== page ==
Editor: This is a post by Simon Crosby, Xen Project leader. In the first sentences he refers to a previous blog posting on this site.
I wanted to re-phrase some key points from my blog posting of this (which I have withdrawn) because I failed to tease out and succinctly articulate the core argument, and in doing so unintentionally aroused the ire of some in the community. Thanks to those who offered feedback — you were right, and I stand corrected. Let me try to get it right.
Novell’s announcement of its Windows driver pack for the Xen hypervisor implementation in SLES is interesting because it both challenges the existing business models of the Linux distros while offering them previously inaccessible opportunities through the delivery of mixed-source offerings.
When Linux was just Linux, and not capable of virtualizing other operating systems, the concept of the Linux OSV Supporting the OS and all open source components in the app stack that they deliver as part of the distro, was straightforward. The business model of the major distros is based on their ability to Support (that is, take a phone call from their customer, and deliver fixes where necessary) any of the technology they deliver in their product (whether or not they originally developed it). An open source product philosophy enables them to develop, debug and develop expertise in the entire stack that they deliver.
But with virtualization as an integral component of the distro (whether Xen, KVM or one of the other open source virtualization technologies), Linux is only one (arguably the key) component of the stack, and when a different OSV’s product is virtualized on Linux (Windows, perhaps, or another open source OS), two new opportunities emerge: First, a Linux OSV can extend its value proposition to its customers by offering to Support other open source OSes virtualized; and second, by adding to their offerings the requisite closed source add-ons such as the Novell Windows Driver Pack for closed source OSes, the distros can artfully deliver high value mixed-source offerings that “price to value”, and protect themselves from the kind of discounting attack that Oracle used on Red Hat.
Both Novell and Sun have announced their intention to support their customers’ use of other open source operating systems virtualized on their implementation of the Xen hypervisor. Thus, one might expect Novell to see new business opportunities to support competitive Linux distros on SLES, and in so doing give customers a migration path to SLES as an OS while leveraging SLES and the hypervisor to virtualize existing competitive Linux installations in use by the customer.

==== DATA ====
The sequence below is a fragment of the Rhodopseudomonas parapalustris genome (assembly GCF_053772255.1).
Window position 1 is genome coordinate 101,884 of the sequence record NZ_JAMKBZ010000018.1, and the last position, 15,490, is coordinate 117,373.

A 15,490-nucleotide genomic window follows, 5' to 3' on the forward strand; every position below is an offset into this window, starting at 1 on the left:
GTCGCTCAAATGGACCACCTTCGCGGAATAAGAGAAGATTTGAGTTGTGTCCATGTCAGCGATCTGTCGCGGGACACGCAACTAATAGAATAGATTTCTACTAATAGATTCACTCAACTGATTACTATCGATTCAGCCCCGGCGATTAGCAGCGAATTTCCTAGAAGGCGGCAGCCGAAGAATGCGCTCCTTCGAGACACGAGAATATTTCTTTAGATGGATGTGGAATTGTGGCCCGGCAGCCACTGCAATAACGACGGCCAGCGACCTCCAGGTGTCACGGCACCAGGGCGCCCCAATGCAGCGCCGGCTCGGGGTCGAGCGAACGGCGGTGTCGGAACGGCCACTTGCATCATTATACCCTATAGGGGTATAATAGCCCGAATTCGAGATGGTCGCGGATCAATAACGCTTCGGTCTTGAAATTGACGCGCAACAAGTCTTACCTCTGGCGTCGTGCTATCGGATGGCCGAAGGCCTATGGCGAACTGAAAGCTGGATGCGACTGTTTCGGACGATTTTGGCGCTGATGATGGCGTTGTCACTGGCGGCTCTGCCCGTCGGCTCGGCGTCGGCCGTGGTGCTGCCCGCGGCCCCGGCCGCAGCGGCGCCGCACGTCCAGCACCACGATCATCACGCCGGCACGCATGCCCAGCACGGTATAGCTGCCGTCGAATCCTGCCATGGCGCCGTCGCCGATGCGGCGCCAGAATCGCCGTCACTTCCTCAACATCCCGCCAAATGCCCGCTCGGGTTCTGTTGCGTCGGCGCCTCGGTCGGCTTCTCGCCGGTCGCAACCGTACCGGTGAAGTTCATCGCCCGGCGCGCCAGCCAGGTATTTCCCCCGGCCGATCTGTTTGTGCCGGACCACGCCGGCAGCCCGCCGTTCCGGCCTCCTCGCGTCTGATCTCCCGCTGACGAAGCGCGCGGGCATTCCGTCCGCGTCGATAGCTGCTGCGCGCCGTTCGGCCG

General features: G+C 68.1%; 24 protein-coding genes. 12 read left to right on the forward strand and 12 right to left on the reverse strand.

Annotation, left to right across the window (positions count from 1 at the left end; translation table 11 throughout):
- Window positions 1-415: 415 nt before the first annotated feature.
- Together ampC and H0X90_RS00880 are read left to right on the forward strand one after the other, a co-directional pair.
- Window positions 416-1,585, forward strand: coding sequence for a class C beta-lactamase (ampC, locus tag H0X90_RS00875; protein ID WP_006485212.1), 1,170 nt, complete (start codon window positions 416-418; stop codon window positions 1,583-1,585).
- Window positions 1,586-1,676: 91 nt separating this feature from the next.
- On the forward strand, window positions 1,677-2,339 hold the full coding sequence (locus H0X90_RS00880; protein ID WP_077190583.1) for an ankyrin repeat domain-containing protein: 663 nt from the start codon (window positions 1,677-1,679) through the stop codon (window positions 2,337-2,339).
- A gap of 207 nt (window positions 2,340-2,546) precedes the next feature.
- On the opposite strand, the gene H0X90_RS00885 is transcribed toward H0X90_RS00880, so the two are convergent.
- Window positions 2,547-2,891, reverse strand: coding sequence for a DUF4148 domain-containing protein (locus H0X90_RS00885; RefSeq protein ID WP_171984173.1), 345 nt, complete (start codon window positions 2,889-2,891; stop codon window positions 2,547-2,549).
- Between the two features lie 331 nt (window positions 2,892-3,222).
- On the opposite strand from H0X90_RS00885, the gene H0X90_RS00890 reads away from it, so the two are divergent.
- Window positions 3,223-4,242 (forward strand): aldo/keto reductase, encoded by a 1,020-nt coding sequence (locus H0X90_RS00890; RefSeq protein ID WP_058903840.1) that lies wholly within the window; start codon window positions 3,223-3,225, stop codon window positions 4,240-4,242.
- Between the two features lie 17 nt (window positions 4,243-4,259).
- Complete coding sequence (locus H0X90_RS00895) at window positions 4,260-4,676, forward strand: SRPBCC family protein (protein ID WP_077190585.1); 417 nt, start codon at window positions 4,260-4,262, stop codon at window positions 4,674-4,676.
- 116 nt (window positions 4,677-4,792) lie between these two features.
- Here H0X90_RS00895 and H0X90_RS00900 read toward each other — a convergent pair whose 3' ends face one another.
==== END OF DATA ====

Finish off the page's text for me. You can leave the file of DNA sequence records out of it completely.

The fact that Linux, BSD and OpenSolaris source code is available to the virtualization vendor, and the fact that the key vendors and communities behind those OSes work within the context of the Xen project to develop a common open source “standard” hypervisor, means that from a virtualization perspective at least, all are compatible with the same hypervisor ABI, hopefully reducing any support complexity. Thus far, only Red Hat has maintained a steady focus on only RHEL, and possibly future Windows support.
The possible adoption by the Linux OSVs toward the delivery of mixed-source offerings is extremely important. Upcoming releases of Netware and OES to run on SLES/Xen gives Novell an important opportunity to price to value, specifically because the mixed-source nature of the combined product contains IP, and the market is good at determining the value of such things. Contrast this with the traditional open source business model, in which there is no IP, but the vendor markets a high value brand (such as RHEL or SLES) and associated service offering.
This is vulnerable to attack by lower labor cost and/or competitive offerings – a problem that the mixed-source offering does not seem to me to have.
It is a specific goal of the Xen Project to develop an open source “engine” that can be delivered to market by multiple players, in
multiple products. Virtualization of closed source OSes forces (in the case of Windows) the delivery of closed source value-added components that are not part of the core hypervisor itself. The value-added components that vendors must add to the “engine” in order to deliver a complete “car” to their customers allows them to differentiate their products, and gives customers choice. By contrast, had it been the Xen project’s goal to deliver a complete open source “car” there would be no value proposition for the different vendors seeking to add virtualization to their products, and it would put Xen in conflict with the Linux OSVs — some of the most important contributors to the project.
The nutshell: I think that Xen has pioneered a new model of open source business – one which uses open source as a reference standard implementation of a component of the offering, but which stops short of a whole product. This encourages multiple vendors to contribute, because adopting that model allows them to add value to the final product and be compensated for it.